My memory of final year is a little fuzzy. I can remember drinking coffee. Lots of coffee. I remember the dreaded DF1 interviews that consumed us all, and the stress leading up to finals exams. Was it as bad as I thought it would be? Not even close.
Dental finals exams are just like any summative exam you had during your dental school studies. The difficulty of your 2nd year summative exams are the same as finals, in my opinion. The difference is the mindset and the cost of failure. It’s all relative. Failing finals may have much more costly implications, such as giving up your DF1 job, or simply not being able to graduate with your best friends.
The key to success is preparation. This should start months in advance.
There are DF1 interview resources around, and covering these would be beyond the scope of this article. The one big bit of advice I would like to share is to practice in groups of 3 or 4, as this will give you the best preparation possible.
In the 1960s and 70’s, a very interesting experiment was conducted by a psychologist Professor Walter Mischel known as The Stanford Marshmallow Experiment. In this experiment, a child was offered the choice between an immediate reward such as a marshmallow or a cookie, or TWICE the reward (so 2 cookies, for example) if the child waited while the tester returned after a period of 15 minutes. Essentially, this experiment was testing whether the child was able to defer gratification for a greater reward. What is fascinating about this experiment is that they followed up the children for years and found that those children that waited for the tester to return and therefore defer their gratification, ended up more successful (the parameters for success were SAT results, BMI, educational attainment and other life measures). So how is this relevant to the DF1 interviews? Well, when they looked closely at the experiment, they also studied the behaviour of the children WHILE they were waiting for the tester to return. Those children who succeeded in waiting 15 minutes were the ones that managed to distract themselves. They kept themselves occupied, they were counting, drawing with their fingers, deep in thought, eyes closed. The children that caved in and could not wait were the ones that stared at the reward. They simply focussed on the marshmallow and nothing else. In a similar vein, the marshmallow is your DF1 interview. It is so, so easy to let these interviews consume your every thought. One can easily become obsessed with these interviews, and forget about everything else in their busy life as a dental student. I argue that this is damaging, and that there is a such thing as over preparing. Certainly, we found that there is a huge element of luck in these interviews (which scenarios you get, who is marking you, who went before you). By over preparing, it is easy to confuse yourself and come across unorganised when answering questions.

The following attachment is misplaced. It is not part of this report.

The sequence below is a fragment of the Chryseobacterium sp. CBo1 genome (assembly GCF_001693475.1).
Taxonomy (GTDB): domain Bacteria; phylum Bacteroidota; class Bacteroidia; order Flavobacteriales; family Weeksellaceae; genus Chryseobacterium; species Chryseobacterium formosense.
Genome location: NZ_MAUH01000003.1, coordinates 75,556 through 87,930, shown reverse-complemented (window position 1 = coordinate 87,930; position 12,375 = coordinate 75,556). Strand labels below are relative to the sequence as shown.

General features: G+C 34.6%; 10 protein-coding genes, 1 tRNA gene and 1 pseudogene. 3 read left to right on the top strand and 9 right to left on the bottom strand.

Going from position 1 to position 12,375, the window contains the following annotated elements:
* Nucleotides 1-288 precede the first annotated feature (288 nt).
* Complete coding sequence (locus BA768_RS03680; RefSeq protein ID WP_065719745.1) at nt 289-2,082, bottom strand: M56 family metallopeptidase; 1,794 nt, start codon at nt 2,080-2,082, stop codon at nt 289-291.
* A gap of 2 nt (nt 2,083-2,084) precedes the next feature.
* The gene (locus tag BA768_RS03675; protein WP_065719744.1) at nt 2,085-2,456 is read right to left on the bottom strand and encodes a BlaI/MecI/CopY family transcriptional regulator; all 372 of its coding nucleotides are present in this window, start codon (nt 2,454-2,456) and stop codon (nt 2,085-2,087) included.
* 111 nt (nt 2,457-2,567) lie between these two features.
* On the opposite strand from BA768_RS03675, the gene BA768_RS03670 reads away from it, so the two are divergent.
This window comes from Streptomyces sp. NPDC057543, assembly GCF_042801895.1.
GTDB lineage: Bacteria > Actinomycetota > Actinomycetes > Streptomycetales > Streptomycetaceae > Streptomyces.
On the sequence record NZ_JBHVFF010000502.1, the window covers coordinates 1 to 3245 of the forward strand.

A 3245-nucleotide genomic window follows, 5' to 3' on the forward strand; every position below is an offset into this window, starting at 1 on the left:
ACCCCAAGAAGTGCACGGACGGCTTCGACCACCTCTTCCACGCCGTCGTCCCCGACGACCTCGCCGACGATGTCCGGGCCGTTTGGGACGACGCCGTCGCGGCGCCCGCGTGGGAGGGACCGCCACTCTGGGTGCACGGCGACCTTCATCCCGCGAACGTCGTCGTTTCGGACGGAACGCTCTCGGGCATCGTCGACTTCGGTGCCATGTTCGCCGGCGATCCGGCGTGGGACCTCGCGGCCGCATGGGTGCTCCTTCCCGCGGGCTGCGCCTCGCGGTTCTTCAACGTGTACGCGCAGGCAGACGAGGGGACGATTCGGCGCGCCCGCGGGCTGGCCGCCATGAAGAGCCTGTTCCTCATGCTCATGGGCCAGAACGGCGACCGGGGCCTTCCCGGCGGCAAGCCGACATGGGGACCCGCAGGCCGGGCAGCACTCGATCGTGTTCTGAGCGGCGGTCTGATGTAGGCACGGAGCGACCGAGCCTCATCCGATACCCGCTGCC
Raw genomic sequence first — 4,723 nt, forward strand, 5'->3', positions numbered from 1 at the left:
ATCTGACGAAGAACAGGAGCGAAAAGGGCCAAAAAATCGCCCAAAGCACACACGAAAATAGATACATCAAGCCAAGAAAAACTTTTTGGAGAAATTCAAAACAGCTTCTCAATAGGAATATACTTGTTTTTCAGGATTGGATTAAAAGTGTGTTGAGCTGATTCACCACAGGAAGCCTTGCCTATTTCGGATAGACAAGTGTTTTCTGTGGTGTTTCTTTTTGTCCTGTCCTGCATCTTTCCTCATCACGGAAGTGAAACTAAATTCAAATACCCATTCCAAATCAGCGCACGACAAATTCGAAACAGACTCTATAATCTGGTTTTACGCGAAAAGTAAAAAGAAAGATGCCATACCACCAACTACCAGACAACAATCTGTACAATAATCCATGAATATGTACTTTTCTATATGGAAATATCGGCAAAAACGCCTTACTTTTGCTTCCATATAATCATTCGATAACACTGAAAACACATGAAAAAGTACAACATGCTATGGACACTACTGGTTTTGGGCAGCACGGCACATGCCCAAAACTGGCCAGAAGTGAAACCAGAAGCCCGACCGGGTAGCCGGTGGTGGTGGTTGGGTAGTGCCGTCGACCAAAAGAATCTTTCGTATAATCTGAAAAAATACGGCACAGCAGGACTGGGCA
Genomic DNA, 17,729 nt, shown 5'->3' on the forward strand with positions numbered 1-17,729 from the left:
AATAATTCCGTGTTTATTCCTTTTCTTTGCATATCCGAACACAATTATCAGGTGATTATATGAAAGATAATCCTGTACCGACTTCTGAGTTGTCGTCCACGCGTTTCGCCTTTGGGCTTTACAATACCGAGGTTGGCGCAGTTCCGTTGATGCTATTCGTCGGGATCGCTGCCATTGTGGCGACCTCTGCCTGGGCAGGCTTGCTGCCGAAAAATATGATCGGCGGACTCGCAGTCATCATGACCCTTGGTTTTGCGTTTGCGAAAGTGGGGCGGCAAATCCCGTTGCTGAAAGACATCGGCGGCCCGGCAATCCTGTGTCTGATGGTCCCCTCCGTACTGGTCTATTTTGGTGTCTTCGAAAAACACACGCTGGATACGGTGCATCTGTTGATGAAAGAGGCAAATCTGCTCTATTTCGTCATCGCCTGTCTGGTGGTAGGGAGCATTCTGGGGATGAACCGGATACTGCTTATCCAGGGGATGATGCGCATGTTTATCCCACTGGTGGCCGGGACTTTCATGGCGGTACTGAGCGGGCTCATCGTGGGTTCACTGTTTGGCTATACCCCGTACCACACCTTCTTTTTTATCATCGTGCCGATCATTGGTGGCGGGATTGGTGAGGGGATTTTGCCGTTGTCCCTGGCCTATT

For your summative exams, you have to respect how serious they are, but at the same time not lose sight of the fact that you have come this far in dental school, and you can certainly get through this last hurdle.
Do whatever you did for your other exams. Revise however you did for them. This time, you just have to be smarter about what content you cover in your revision. Make sure you have a good understanding of what type of questions and topics are covered in your finals exams. Do you have access to past papers? Have you covered new content in your final year syllabus that is likely to be examined on?
During finals, it may be tempting to read your first year notes on the cranial nerves, anatomy of the muscle fibres, histology of the lungs etc. but you have to really ask yourself, is this smart revision? Surely using those hours to understand the NICE guidelines for wisdom teeth removal, the histology of oral cancer and the management of trauma are more pertinent? (Depends on which dental school you’re at though).
It is important to understand how your finals exams work at your dental school. Some schools have seen and unseen cases, and these need careful thought and planning. Other dental schools may have purely ‘slide based questions’ which will require a different approach altogether. Know your exams.
At the end of our 4th year, I set up a study club of 5 keen dental students in my year. We met once a week and bounced ideas, presentations and revision notes off each other. This was such a key part in our success for both DF1 interviews and for finals exams. I would recommend a study club to everyone. It’s also nice to learn as a group now and again, as opposed to the isolation we can sometimes experience when revising alone. Remember, an idea is only useful if you act on it. Text some of your colleagues now, and ask them if their keen to be part of a weekly study club. It may be your most fruitful action towards passing finals.
Lastly, final year can get depressing due to the perceived volume of work and stress. At these times, you need to draw motivation from somewhere. This may sound lame, but if it wasn’t for the occasional pep-talk phone call to some of my best friends, I don’t think I would have done so well. As humans, sometimes we just need someone we trust to say ‘hey, you’ll be fine, I have faith in you!’
Oh, and don’t forget to have fun. This is your last year as a dental student. You may not realise it now, but you are going to miss it so much. Remember, at the end of the day, it’s just teeth!